I begin with two assumptions that are not directly found in Scripture, but which frame the way the church approaches Scripture on this issue. The first assumption is that there are gay and lesbian Christians in committed relationships who show evidence of the fruit of the Spirit in their lives (Gal 5:22f.). I do not intend, by making this claim, to declare that the conversation is over, and there is nothing remaining to speak of in Scripture. Rather, I make this claim to suggest that the church has a problem and a challenge in dealing with the Bible’s witness regarding same-sex relationships.
Issues related to same-sex attraction are without a doubt the most difficult and volatile issue facing the church today. In the context of these Respectful Conversations, I have been asked to address the question of the Bible’s teaching on this issue from the traditional perspective that same-sex sexual relations are outside God’s design for human sexuality.
I have to admit from the beginning that I am torn on this issue. Like many other Christians, I find that my positive personal experiences with those who identify with the LGBT community are often at odds with the Bible’s apparent teaching on this issue.
Launch Date for Conversation: July 1, 2015
Eve Tushnet, Catholic Patheos Blogger
Justin Lee, Executive Director, The Gay Christian Network
Leading Question: What are your beliefs about morally appropriate relationships between persons who experience same-sex attraction?
Talking about LGBT people and Christianity is a big part of my job.
As executive director of The Gay Christian Network, I spend a lot of my time in situations—public and private—where I’m asked to discuss topics like sexual orientation with people who disagree with me.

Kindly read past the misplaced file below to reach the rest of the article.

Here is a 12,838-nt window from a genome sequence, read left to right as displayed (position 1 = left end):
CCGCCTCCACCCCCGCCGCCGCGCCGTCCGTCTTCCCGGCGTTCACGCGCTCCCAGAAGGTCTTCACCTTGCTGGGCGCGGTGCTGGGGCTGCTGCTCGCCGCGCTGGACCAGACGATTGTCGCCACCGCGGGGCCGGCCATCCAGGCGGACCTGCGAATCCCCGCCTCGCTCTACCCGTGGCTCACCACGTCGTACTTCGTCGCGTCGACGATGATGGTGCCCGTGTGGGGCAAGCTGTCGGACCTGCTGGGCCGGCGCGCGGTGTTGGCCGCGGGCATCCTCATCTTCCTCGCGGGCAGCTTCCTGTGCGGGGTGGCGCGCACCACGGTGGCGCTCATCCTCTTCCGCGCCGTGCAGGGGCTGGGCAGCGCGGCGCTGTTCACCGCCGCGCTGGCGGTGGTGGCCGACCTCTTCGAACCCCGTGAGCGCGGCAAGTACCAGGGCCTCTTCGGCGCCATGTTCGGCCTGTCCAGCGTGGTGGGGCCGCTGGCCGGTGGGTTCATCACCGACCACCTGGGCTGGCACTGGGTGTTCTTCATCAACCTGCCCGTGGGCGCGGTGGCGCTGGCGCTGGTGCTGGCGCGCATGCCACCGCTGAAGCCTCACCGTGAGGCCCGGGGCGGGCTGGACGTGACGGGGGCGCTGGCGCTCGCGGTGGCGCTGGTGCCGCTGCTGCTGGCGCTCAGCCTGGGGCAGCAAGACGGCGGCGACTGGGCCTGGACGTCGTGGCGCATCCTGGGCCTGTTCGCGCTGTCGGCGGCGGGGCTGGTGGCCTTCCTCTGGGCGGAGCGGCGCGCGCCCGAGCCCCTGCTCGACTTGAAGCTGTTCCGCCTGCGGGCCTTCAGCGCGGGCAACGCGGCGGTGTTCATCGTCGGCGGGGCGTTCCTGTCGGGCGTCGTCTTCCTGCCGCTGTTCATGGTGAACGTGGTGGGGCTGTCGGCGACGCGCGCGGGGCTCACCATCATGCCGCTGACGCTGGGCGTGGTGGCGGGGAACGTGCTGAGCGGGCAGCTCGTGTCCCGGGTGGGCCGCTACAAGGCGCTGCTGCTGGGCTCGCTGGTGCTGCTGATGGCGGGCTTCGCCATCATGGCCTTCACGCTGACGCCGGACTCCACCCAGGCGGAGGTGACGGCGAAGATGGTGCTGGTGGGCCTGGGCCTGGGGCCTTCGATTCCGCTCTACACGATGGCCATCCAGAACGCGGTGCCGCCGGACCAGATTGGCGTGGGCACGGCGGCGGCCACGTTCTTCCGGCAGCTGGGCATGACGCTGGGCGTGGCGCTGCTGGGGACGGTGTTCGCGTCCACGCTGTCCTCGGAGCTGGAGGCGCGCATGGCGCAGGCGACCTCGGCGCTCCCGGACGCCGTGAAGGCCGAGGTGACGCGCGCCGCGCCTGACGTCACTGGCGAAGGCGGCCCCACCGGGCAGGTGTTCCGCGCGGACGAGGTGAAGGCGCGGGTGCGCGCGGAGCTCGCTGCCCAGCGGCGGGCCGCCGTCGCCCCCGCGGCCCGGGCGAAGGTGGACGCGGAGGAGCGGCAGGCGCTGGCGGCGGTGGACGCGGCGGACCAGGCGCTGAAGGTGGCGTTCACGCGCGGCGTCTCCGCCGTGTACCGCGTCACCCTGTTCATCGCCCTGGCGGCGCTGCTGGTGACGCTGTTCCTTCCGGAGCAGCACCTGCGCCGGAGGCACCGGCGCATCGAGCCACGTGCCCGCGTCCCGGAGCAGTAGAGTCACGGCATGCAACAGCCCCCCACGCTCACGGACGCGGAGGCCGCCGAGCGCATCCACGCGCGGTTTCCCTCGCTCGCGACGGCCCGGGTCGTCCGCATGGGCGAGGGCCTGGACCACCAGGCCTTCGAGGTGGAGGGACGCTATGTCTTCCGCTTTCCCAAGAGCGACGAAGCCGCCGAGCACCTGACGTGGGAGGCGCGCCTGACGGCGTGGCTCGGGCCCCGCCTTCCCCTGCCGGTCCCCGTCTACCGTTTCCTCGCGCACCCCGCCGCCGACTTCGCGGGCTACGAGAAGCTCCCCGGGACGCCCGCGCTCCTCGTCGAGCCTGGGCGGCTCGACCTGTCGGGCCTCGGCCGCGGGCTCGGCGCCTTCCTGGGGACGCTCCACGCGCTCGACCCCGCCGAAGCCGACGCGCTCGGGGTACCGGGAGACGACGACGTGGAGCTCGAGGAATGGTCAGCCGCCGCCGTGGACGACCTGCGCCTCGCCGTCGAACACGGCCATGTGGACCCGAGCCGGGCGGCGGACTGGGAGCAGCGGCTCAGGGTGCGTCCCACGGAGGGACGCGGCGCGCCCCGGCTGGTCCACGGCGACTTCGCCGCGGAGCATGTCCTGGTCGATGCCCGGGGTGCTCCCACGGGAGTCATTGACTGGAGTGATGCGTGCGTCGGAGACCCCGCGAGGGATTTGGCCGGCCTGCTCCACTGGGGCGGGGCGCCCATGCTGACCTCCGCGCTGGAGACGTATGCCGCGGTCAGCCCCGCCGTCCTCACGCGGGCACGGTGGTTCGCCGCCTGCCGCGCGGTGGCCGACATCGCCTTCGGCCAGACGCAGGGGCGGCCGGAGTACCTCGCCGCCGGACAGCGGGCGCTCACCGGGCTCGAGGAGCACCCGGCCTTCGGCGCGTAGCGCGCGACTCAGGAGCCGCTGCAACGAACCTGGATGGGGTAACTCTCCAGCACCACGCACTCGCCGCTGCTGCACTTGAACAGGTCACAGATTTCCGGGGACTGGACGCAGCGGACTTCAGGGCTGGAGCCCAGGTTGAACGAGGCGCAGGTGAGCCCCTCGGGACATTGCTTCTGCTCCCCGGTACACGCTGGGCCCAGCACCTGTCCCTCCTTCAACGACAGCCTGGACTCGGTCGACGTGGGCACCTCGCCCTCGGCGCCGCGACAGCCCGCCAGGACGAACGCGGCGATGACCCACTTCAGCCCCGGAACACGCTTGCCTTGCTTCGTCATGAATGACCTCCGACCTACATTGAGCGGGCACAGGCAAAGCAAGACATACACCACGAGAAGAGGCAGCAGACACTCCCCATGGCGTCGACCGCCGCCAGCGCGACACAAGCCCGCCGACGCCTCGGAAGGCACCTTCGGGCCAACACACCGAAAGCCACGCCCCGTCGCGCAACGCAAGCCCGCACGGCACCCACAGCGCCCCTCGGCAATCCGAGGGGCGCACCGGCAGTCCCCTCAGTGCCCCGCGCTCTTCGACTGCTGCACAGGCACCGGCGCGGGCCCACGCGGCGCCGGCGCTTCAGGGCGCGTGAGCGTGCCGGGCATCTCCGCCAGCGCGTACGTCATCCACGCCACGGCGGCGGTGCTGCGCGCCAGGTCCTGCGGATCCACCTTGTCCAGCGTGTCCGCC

I do it willingly, of course. As a Christian, I believe these are important conversations to have. But, if I’m honest, these conversations can frequently be downright miserable. I’ve watched too many people—many of them self-professed Christians—talk to others with derision and disdain, claiming to represent truth and love while treating others in ways no one would want to be treated themselves.
I've greatly appreciated Justin's contributions to this dialogue. I don't expect this to be “the final word”—and I'm sorry these posts have been so long!—but let me try to give a bit more of a sense of where I'm coming from. Here are five things.
What we long for. I generally write about the paths of love that are open to gay or same-sex attracted Catholics. That's because they are so much more varied and more fruitful than I realized when I became Catholic. I wish people had told me that I would not be barred from intimacy, ecstasy, devoted love, lifelong care, or kinship; that I could find ways of pouring myself out in love for others and becoming a part of their "chosen family."
Let's Talk About Monks, Baby
I loved a lot of things about Justin's first contribution to this discussion. I'm going to give a kind of slantwise rather than head-on response. First I want to highlight the areas where he is modeling the way this conversation should go. Then I do want to suggest a way in which his approach is still too much shaped by contemporary American culture. And finally I will offer a different angle from which to approach the question.